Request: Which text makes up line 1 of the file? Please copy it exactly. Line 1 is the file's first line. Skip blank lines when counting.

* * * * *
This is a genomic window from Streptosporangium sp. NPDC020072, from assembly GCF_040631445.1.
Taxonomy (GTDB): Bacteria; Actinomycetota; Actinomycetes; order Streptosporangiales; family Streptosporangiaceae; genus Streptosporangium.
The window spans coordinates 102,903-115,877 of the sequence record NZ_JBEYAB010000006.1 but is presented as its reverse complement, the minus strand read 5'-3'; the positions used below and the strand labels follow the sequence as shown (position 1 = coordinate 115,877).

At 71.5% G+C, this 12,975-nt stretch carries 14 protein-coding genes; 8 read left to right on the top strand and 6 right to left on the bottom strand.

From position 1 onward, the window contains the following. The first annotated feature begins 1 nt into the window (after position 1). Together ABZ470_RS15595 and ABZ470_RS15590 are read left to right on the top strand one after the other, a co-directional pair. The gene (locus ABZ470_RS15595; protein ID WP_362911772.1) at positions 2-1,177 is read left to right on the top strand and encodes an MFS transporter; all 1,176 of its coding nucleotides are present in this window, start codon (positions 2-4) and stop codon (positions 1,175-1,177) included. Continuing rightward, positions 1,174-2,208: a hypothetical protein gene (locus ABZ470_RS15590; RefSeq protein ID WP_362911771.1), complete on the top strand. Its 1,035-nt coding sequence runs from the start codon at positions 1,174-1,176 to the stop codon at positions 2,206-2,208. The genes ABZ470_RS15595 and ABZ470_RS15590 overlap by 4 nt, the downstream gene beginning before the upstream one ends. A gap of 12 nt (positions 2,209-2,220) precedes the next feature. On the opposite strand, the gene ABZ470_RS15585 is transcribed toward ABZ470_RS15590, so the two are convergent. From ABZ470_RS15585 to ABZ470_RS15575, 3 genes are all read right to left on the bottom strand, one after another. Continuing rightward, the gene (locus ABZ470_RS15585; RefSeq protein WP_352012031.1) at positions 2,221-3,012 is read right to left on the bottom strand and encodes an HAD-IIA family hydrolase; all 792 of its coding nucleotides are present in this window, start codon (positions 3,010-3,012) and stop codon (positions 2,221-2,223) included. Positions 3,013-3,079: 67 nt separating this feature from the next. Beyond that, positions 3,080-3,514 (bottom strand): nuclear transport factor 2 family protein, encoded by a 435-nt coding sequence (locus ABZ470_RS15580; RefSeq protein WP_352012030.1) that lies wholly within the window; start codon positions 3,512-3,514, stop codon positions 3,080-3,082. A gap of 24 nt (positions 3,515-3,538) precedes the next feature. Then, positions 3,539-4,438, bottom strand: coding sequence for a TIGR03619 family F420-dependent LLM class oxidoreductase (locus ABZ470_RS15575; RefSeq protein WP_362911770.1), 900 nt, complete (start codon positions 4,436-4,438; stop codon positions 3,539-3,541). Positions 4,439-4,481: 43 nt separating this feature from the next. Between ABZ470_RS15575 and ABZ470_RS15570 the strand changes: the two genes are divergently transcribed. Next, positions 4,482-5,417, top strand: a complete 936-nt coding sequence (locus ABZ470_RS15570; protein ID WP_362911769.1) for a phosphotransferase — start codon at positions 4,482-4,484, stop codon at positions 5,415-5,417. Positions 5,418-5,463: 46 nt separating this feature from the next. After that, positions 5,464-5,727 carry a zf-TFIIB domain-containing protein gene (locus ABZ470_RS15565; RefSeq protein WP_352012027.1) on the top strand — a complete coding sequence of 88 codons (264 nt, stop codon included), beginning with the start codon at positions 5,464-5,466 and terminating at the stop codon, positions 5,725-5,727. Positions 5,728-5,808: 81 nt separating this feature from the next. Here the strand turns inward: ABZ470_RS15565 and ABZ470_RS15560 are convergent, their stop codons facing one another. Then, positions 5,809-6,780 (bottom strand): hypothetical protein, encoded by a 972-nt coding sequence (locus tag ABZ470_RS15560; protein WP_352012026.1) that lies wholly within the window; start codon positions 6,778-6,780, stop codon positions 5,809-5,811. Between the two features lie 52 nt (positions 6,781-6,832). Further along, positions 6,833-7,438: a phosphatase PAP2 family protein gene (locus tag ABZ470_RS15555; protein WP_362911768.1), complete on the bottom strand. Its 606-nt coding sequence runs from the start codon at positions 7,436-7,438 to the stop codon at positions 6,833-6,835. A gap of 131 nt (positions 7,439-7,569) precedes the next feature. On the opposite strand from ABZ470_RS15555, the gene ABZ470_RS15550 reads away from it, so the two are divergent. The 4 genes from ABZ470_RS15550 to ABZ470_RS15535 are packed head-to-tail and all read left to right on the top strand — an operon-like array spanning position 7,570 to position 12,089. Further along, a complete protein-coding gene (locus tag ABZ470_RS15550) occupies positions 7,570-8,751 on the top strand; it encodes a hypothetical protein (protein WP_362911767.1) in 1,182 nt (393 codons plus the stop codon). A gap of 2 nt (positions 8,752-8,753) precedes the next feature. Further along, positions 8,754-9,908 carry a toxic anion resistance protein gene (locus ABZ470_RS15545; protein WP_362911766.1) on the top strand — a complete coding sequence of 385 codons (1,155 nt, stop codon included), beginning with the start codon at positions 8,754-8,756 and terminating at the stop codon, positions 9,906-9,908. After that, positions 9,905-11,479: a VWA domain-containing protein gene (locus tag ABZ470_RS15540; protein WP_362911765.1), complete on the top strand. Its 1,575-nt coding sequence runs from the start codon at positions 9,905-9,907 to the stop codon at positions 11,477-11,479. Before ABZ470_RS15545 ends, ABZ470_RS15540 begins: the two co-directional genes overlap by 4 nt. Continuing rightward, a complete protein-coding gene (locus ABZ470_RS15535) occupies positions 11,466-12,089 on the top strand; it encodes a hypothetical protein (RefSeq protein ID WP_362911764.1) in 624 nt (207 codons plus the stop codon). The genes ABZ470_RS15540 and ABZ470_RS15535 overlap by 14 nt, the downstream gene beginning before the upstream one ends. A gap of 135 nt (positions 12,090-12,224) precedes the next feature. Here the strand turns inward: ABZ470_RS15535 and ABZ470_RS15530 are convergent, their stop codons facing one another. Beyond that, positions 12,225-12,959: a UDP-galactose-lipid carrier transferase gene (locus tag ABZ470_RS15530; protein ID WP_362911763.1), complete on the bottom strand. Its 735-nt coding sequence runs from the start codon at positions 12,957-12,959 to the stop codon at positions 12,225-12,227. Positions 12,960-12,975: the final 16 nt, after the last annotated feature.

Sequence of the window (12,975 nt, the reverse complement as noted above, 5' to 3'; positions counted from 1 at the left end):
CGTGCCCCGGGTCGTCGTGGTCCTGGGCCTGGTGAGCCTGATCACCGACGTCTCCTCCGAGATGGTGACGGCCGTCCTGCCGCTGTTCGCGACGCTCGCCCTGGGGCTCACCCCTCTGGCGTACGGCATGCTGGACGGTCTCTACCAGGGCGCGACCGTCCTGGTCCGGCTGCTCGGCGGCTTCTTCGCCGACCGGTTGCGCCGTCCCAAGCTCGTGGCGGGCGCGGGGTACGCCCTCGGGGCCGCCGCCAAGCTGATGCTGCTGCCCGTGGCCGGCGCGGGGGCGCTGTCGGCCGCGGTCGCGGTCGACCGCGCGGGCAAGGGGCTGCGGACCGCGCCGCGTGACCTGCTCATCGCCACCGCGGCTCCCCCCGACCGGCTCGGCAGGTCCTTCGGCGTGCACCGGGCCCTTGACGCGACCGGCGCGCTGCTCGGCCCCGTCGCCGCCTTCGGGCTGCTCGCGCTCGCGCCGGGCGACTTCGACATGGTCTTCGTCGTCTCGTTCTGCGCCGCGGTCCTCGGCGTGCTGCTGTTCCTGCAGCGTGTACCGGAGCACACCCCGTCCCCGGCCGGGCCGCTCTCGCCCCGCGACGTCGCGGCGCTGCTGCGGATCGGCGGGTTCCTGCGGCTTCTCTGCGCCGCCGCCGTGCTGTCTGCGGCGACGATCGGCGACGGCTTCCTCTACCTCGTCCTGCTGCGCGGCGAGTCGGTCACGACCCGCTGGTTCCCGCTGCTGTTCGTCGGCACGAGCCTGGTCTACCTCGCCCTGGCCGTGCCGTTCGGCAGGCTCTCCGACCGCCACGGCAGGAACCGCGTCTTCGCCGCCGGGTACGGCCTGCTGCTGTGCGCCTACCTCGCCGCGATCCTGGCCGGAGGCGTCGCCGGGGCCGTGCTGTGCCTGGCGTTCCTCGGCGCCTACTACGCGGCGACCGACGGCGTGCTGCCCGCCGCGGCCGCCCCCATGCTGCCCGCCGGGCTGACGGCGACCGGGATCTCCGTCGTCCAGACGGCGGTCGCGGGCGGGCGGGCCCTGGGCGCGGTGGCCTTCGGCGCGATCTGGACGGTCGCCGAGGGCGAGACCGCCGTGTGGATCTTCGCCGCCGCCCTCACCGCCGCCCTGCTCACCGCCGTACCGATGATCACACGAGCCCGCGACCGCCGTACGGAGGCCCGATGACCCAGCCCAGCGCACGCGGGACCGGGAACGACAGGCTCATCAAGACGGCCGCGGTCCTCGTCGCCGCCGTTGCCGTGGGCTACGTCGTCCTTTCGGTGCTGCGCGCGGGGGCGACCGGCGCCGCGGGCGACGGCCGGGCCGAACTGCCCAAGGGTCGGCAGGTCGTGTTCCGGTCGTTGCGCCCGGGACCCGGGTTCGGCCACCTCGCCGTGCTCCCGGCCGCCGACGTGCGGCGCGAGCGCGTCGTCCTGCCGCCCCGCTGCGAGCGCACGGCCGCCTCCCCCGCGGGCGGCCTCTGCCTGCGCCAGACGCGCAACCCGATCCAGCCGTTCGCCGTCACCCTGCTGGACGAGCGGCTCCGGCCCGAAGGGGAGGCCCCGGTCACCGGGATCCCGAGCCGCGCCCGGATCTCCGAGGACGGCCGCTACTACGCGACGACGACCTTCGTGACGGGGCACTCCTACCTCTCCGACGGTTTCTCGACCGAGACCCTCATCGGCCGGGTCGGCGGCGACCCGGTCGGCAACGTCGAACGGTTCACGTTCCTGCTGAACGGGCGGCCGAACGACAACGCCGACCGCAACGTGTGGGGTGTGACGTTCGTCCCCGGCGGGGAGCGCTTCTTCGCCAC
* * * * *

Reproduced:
This is a genomic window from Streptosporangium sp. NPDC020072, from assembly GCF_040631445.1.